The Loaner

My recovery this week has descended into the “slow slog” part. The good news is that I’ve avoided (so far) any sign of the crushing depression that’s been promised me (oh, there’s still time) but the bad news is that my voice seems to have gotten a little worse. I was warned that this might happen with the radioactive iodine, and probably the steroids took a few days to get out of my system and once they were gone some swelling returned to boot. I am starting to want to go back into work but the mechanics are simply impossible. Merely entering the Arts building would require to talk more than I am physically capable of doing right now. I am also refusing to talk on the phone at this point as the phone is particularly hard on my voice.

I had a killer speech therapy session on Wednesday, in the sense of “difficult” and “exhausting.” Speech therapy is a cross between physical therapy (moving stuff around) and singing lessons, more or less. It’s pretty fun, but there was a lot of trial and error. My speech therapist suspects that my trachea still isn’t fully closed and was actually able to make me make myself dizzy doing certain exercises — which we promptly stopped — but that suggests there is still a leak somewhere in the system. Also, my voice is still weak enough that talking at normal volume for me is sort of like yelling at full volume for you. Now imagine trying to have a normal conversation for an hour or two.

Thus, while I’m not depressed, you could call me impatient and slightly frustrated. I am lucid enough and energetic enough to take visitors, but I can’t really do a whole lot of socializing yet because the temptation to talk is too great and too taxing over time. So clearly I need a technological solution. I need a cane for my voice.

I spent time Thursday and Friday researching portable voice amplifiers, and next week one and possibly two may arrive for me to try out. They universally look lame, but they do seem to work work. I know this because my speech therapist kindly lent me a “loaner.” It’s reminiscent of the kind of “loaner” you get when a car dealer fixes your car and has to wait a week for a part–not the nicest unit on the lot, but it works.

Both the mic and the speaker are over 25 years old as far as I can tell. Radio Shack no longer exists in Canada and while “The Source” has countless things into which you can plug your iPod, there are no electronics nerd amplifiers like this for sale anymore. Which leaves me in considerably more pricey medical supplies markets. Anyway, the voice amp does really help, though I have to watch out for feedback. Friday night I was able to go out to dinner with friends, and while I was considerably less loquacious than I might be under better circumstances (pick up the mic to talk), I was able to make myself heard while more or less speaking at whisper volume. Of course I look like some dork televangelist sitting at a table with a mic and speaker, but I could make myself heard and participate in real time, as opposed to writing notes, which has been established as inferior. The units I ordered come with head or neck-mounted mics (you could use a lapel mic but since I want the speaker near my chest, the opportunities for feedback are too great) so I’ll look more like a call center worker and less like a televangelist. For a pretty penny, I can upgrade to one of the slightly more discreet mics that broadway actors use. Yes, I might seriously consider doing that if this is going to be a long term thing.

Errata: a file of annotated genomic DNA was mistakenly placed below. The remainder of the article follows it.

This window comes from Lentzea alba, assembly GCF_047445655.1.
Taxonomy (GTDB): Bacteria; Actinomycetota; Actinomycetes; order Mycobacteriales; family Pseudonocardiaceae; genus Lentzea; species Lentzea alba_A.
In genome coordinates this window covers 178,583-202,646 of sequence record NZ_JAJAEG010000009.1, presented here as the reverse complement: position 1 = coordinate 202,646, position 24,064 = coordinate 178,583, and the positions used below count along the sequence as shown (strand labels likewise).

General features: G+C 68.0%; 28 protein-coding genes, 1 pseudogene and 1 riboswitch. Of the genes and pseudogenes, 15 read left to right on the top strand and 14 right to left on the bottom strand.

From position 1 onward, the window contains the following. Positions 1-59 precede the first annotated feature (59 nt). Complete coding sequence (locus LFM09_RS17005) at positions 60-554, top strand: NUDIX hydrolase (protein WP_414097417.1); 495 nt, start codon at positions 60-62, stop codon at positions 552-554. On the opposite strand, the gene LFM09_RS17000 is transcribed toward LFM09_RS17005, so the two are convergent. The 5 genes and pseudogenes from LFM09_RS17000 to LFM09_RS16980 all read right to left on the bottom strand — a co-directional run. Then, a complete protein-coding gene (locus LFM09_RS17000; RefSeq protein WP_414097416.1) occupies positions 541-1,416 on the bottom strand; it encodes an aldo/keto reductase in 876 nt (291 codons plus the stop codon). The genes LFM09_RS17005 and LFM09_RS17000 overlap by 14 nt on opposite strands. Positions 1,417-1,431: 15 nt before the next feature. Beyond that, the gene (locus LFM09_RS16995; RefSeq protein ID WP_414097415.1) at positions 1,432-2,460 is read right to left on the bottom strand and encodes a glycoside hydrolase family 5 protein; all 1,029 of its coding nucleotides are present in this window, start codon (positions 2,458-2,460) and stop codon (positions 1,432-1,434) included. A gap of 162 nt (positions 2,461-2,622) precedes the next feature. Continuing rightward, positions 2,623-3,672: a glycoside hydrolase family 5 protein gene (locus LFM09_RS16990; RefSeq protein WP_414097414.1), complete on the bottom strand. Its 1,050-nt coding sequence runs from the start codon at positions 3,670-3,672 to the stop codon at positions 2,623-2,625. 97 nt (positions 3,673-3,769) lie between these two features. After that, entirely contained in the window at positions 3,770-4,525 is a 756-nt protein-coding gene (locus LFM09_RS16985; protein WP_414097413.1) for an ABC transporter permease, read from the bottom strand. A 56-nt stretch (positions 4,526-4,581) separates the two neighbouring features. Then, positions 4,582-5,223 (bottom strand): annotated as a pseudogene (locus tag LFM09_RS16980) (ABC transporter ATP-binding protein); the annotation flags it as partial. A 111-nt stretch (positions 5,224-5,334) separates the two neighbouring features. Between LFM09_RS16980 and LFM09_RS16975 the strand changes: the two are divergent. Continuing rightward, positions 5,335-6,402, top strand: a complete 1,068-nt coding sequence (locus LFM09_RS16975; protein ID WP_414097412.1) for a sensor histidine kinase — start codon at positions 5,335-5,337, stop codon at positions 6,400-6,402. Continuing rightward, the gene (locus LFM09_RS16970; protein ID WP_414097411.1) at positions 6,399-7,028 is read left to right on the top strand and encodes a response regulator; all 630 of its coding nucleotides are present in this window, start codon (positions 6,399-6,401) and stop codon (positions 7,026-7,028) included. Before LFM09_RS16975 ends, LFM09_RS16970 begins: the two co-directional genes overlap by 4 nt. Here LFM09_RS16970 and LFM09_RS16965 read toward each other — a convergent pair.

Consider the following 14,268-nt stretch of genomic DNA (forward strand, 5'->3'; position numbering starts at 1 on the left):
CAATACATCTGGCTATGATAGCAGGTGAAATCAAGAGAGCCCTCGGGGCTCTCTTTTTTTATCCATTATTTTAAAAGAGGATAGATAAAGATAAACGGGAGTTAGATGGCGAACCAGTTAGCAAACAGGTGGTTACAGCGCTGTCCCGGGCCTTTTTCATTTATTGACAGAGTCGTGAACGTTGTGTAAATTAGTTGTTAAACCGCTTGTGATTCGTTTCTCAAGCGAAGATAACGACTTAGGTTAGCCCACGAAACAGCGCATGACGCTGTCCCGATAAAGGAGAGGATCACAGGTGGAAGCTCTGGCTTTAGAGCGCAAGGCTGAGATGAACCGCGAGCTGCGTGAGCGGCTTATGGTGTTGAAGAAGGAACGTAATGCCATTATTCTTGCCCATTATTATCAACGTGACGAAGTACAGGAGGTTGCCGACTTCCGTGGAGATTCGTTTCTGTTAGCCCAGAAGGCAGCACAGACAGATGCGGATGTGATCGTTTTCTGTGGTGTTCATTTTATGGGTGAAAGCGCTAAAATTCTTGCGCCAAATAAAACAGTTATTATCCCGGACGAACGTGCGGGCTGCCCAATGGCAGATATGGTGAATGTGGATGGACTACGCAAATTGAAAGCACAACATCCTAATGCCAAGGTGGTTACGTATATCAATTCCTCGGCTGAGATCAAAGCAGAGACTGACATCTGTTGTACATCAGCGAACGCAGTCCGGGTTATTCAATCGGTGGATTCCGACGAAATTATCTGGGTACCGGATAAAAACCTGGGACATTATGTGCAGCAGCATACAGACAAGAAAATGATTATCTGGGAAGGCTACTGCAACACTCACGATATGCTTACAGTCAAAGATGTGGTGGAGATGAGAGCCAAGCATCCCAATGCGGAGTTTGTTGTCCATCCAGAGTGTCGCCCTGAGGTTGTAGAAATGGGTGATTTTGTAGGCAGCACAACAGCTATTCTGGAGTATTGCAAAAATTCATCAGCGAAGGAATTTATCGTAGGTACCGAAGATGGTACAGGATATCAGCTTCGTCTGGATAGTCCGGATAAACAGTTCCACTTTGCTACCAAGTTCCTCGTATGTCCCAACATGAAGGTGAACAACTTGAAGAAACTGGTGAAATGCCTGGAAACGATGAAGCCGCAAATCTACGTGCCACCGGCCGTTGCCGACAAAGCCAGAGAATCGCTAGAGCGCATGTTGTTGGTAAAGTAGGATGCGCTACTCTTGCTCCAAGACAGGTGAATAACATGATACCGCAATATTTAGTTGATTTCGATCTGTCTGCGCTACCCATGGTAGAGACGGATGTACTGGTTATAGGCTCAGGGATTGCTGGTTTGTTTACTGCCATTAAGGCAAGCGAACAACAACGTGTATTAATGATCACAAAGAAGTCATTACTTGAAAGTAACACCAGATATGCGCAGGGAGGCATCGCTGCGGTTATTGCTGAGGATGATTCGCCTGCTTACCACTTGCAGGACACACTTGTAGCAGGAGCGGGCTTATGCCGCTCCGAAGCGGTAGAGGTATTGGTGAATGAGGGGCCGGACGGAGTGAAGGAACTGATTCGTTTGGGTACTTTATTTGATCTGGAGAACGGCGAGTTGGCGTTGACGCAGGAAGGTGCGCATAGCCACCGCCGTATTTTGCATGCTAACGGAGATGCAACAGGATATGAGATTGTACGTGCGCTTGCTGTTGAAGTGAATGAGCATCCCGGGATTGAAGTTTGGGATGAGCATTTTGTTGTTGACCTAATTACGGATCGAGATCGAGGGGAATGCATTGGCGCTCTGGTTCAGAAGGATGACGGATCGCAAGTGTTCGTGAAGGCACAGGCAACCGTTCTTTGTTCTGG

I should note that while whisper volume is my normal voice volume right now, I am not in fact whispering. Yet I noticed this winter when my voice was in similar shape that people would whisper back at me. Which it turns out is super annoying because they probably aren’t consciously doing it–it’s that thing where people raise or drop their voices to match your levels (useful knowledge if you ever want to diffuse an escalating conflict: speak more quietly and flatly). But I don’t want to be whispered to. I kind of feel like I’m being addressed like a child. Which is not really how I want to be addressed.


In other news, M introduced me to the Hope&Cope Wellness Centre, where for the price of a possibly slightly demeaning intake interview you can get a free personal trainer and access to a surprisingly beautiful building about a block away from the Jewish General Hospital. The mean age of the clientele is closer to that of my mom than me, but it still has a certain appeal. All you need for access is to have cancer and to go through the interview–which I’ll do next week. I figure I’ll take all the perks I can get.

Friday was the Whole Body Scan–no news on that for a few weeks, probably. Easiest scan yet, though, and the I was grateful that the tech was thorough enough to do my neck twice just to be sure he got it.

USA Today ran a story on radioactive iodine treatment. The actual issues regarding decay of isotopes are not subject to interpretation or debate, but different organizations are setting different regulations and because it is radiation everybody freaks out and reverts to superstition. As a former radiation safety officer put it on the Thyroid Cancer Canada list, the “cooling off” period for radioactive iodine leaving the body is like the cooling off period for taking a pie out of the oven. If you know the composition of the pie, the temperature of the oven and the temperature of the room, then you know how long it will take to cool off. If it’s an hour, you can wait 3 hours but you don’t get any added benefit beyond peace of mind by doing so. That said, from the algorithms provided by said radiation safety officer, I don’t think I’d send someone with a high RAI dose to a hotel right after dosing, especially given cleaning standards in hotels. But I am no longer a public threat, even though I may set off alarms at the border for awhile.